Accidental, Falls, Maternal-Child, Maternity Hospitals, Newborns, Nursing.



  1. Matteson, Tara MS, RN, CBS
  2. Henderson-Williams, Audery MS, RN
  3. Nelson, Jessica DNP, RN


Abstract: In-hospital newborn falls are arguably one of the most underresearched and underreported issues for organizations that care for newborn patients. From the few published statistics of in-hospital fall rates, we know that perhaps 600 to 1,600 newborn falls occur annually. Many of these falls can result in injury or even death of the newborn, legal issues for the institution, and severe emotional stress to the caregiver(s) and parents. Therefore, we searched the literature to ascertain causation and associated risks associated with in-hospital newborn falls. This is an important issue for nurses to understand because not only can the newborn be harmed due to a fall, but the actual newborn fall can also elicit strong feelings of guilt and culpability in the caregiver(s). This article reviews the literature to examine what is known about the factors associated with in-hospital newborn falls, to explore prevention measures, and to present best practices for how to adopt safe-sleep policy to prevent newborn falls.


Article Content

Prevention of in-hospital falls among patients is a vital issue for all healthcare organizations. In order to best protect patients, both the Institute of Medicine and the Joint Commission identify patient safety problems, sanction improvement needs, and promote safety system development (Institute of Medicine, 2012; The Joint Commission, 2012). By ensuring the safety of the newborn during hospitalization, medical professionals can promote an overall culture of safety for patients and caregivers. According to Phalen and Smolenski (2010), in-hospital newborn falls are defined as a newborn falling onto the hospital floor accidentally. This can be caused by judgment errors from the hospital staff or caregiver(s), or could be due to environmental factors (Paul, Goodman, Remorino, & Bolger, 2011; Phalen & Smolenski, 2010). The risk of newborn falls begins at the time of birth and continues throughout the duration of the hospital stay.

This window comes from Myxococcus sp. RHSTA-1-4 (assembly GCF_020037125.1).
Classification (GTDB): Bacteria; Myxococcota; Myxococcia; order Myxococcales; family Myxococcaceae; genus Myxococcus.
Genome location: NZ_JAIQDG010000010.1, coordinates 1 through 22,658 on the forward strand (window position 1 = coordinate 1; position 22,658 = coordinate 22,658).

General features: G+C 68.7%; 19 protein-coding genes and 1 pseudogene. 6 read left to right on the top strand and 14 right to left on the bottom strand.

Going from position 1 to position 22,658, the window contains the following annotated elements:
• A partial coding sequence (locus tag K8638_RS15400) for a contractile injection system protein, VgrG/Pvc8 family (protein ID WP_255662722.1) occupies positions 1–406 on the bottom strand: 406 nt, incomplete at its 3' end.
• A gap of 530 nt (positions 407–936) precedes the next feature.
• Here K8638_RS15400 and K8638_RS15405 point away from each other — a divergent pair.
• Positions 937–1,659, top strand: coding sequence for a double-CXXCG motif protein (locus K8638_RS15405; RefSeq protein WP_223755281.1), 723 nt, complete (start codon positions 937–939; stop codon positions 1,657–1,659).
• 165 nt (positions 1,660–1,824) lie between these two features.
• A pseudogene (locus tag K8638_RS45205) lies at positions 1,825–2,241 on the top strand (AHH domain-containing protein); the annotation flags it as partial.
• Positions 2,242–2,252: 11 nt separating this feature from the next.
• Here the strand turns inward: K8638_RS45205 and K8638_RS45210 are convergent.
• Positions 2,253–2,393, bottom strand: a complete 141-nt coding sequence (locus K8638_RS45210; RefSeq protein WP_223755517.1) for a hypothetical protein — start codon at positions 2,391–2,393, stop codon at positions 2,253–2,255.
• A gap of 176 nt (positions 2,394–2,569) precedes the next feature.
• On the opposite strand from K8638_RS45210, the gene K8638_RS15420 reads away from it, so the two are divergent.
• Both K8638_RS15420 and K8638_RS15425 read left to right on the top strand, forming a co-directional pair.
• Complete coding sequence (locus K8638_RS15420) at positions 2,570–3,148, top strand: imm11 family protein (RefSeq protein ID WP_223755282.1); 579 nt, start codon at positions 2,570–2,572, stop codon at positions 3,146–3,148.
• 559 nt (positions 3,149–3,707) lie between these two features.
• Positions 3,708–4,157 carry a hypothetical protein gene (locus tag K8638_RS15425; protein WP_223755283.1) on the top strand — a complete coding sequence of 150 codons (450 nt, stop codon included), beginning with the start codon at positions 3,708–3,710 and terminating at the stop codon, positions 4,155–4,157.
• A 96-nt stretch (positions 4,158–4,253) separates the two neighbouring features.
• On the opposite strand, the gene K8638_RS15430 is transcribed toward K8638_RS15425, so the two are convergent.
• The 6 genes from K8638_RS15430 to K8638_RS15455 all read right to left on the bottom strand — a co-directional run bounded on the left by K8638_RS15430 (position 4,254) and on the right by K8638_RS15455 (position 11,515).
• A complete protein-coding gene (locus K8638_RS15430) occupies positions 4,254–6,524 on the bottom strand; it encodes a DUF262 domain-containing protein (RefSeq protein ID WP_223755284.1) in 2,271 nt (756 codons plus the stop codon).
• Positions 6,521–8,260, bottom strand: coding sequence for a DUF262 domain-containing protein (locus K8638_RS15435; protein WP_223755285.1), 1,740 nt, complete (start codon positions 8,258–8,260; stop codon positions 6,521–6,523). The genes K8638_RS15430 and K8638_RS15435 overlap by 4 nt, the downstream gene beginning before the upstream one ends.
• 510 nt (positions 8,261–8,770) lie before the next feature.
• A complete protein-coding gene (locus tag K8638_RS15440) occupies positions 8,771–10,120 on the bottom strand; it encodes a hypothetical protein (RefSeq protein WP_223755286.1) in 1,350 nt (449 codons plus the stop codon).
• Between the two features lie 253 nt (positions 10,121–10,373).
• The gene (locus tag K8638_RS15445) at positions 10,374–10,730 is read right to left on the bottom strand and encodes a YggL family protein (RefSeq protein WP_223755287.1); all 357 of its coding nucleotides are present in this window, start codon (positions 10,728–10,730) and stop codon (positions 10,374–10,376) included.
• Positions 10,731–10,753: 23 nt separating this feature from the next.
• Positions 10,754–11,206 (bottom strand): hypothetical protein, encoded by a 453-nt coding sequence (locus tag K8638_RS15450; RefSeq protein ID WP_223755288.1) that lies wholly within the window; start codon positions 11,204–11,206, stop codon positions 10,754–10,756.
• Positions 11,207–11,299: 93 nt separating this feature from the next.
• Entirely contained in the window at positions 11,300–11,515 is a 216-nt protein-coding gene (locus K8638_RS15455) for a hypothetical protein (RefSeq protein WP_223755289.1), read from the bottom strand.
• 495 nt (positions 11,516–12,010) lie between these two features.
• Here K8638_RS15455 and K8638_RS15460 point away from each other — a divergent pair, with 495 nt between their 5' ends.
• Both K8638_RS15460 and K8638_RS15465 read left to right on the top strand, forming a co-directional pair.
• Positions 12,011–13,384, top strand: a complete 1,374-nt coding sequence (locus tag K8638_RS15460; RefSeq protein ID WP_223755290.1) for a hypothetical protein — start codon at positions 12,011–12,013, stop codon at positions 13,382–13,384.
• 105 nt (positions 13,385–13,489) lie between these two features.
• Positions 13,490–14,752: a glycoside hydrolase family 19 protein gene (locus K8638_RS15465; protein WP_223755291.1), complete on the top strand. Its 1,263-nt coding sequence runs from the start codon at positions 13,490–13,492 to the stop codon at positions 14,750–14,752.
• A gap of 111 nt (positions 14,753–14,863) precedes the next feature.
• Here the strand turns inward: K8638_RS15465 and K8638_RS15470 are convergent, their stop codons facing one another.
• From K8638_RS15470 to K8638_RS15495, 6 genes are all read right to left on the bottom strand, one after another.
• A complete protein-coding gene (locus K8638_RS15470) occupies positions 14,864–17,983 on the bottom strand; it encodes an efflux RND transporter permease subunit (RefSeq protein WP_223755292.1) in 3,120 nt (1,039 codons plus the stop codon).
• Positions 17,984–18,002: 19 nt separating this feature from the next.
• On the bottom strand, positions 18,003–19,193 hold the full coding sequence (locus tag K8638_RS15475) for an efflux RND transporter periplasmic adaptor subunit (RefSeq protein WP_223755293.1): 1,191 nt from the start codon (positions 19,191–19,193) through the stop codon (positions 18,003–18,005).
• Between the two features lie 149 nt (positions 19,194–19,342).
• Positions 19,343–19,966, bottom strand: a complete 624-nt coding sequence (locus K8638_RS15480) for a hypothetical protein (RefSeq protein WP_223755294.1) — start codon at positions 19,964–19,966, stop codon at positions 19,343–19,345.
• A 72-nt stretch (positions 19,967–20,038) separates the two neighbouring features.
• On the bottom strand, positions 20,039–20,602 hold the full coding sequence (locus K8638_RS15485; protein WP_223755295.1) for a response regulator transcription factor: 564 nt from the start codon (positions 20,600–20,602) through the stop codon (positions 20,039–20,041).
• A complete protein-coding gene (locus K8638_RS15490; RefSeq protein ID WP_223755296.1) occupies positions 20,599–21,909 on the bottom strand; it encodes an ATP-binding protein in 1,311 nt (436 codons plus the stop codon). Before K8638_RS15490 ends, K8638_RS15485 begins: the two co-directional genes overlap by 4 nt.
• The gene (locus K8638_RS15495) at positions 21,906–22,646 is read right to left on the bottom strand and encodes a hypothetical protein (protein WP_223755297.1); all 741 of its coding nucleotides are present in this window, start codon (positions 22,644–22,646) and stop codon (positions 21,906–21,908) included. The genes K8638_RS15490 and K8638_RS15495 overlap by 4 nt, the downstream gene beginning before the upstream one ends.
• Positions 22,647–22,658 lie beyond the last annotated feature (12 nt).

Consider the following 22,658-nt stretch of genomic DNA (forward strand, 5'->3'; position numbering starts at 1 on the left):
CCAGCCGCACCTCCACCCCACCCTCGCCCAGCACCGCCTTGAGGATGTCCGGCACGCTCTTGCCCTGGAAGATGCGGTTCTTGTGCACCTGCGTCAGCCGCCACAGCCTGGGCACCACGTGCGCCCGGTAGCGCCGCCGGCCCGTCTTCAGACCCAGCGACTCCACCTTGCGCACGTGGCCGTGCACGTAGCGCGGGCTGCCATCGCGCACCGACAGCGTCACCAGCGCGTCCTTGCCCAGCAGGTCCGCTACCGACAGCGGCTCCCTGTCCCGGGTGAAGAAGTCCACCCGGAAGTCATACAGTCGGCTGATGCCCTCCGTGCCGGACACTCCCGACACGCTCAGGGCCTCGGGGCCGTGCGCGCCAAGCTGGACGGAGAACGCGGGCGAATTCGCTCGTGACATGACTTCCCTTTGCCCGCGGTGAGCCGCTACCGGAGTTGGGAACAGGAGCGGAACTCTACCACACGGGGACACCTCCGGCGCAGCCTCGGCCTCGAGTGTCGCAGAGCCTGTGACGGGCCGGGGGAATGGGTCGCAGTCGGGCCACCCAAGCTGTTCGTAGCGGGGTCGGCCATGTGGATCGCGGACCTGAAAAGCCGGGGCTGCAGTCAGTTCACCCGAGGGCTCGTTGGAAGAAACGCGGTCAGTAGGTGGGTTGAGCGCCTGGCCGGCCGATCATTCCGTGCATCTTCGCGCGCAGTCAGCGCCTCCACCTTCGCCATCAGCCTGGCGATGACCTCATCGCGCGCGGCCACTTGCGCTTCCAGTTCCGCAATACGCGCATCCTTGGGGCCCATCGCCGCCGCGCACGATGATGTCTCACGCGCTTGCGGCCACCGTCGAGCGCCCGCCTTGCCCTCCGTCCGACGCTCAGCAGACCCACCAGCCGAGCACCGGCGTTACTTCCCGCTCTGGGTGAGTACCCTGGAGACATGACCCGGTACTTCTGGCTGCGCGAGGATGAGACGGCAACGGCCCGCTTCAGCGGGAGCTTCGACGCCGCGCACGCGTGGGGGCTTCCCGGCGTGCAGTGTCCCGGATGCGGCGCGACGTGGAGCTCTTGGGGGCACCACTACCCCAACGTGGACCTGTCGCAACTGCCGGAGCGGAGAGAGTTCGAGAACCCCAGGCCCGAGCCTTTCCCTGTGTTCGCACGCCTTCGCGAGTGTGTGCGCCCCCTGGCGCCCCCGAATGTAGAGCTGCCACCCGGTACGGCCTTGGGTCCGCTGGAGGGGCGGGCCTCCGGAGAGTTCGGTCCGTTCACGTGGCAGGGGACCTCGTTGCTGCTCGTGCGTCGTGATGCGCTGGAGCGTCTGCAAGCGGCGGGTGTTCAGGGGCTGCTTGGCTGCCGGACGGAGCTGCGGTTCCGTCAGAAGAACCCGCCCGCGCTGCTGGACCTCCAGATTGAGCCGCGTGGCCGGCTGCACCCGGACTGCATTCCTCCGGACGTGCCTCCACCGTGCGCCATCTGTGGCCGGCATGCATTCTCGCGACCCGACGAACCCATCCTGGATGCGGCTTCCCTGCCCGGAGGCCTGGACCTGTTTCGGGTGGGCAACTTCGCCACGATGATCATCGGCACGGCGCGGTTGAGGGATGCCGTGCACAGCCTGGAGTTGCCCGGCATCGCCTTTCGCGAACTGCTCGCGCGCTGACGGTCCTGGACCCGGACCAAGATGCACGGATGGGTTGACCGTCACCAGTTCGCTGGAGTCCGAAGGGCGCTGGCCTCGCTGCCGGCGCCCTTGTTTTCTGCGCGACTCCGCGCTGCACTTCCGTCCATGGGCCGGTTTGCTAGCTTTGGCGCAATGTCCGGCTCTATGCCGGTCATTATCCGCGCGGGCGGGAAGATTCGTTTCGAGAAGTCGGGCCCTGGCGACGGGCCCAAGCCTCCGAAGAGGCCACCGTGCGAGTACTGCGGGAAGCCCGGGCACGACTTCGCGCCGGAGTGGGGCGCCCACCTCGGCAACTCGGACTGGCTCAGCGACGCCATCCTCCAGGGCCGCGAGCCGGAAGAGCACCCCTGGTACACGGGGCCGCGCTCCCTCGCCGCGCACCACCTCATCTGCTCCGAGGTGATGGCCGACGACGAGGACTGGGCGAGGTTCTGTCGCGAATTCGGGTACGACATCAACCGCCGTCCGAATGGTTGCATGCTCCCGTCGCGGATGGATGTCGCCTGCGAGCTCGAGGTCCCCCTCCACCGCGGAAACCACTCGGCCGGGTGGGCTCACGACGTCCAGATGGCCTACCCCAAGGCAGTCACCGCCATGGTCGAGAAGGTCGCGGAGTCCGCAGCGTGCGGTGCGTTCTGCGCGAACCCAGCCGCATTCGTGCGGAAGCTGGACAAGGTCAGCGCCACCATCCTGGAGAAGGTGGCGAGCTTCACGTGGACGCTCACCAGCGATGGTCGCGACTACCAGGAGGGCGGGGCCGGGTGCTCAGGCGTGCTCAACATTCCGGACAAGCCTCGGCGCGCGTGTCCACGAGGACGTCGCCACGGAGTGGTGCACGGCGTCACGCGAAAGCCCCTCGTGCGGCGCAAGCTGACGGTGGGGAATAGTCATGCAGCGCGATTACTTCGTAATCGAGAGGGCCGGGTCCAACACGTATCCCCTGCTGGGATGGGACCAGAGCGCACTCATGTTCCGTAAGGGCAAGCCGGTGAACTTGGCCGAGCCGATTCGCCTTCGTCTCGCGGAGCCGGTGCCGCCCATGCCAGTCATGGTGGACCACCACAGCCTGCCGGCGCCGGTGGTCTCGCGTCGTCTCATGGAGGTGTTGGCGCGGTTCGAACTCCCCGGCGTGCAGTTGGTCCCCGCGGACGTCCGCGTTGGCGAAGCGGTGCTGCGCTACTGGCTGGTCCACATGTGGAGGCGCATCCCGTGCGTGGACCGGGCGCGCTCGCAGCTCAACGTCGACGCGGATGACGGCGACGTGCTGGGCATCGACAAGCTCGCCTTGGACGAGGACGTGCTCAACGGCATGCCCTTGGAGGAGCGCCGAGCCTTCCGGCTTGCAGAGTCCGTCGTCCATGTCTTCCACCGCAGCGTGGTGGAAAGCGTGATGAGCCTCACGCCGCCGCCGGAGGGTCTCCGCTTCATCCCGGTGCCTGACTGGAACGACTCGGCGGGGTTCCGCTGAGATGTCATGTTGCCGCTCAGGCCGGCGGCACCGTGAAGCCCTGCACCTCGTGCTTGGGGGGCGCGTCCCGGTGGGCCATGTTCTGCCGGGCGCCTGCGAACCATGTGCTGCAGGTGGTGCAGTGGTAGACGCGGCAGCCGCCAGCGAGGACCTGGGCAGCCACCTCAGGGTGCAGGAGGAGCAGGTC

Figure. No caption a... - Click to enlarge in new windowFigure. No caption available.

The issue of newborn falls within the inpatient setting is multifaceted due to the physical, emotional, and psychological complexities for all who are involved. Newborns are a vulnerable population and rely solely on their caregivers to protect them from injuries. Newborn falls concern all stakeholders because of resultant physical trauma to the newborn, legal issues, increased financial costs, and subsequent emotional distress to the family (Monson, Henry, Lambert, Schmutz, & Christensen, 2008).


Background and Significance

Starting in the late 1930s and increasing in the 1940s, the emergence of rooming-in became a trend across the United States. Rooming-in is a term first discussed by Gesell and Ilg (as cited in Jackson, Olmsted, Foord, Thomas, & Hyder, 1948). "Rooming-in is the term . . . in use to designate the hospital arrangement whereby a mother may have her newborn baby in a crib by her bedside whenever she wishes" (Jackson et al., 1948, p. 28). Studies have shown that rooming-in is beneficial to promote breastfeeding initiation, bonding, and closeness between mothers and newborns (Jaafar, Lee, & Ho, 2012). Although there are many benefits to rooming-in, one of the possible problems can be overlooking important basic safety considerations; this can pose serious risks to the safety of newborns.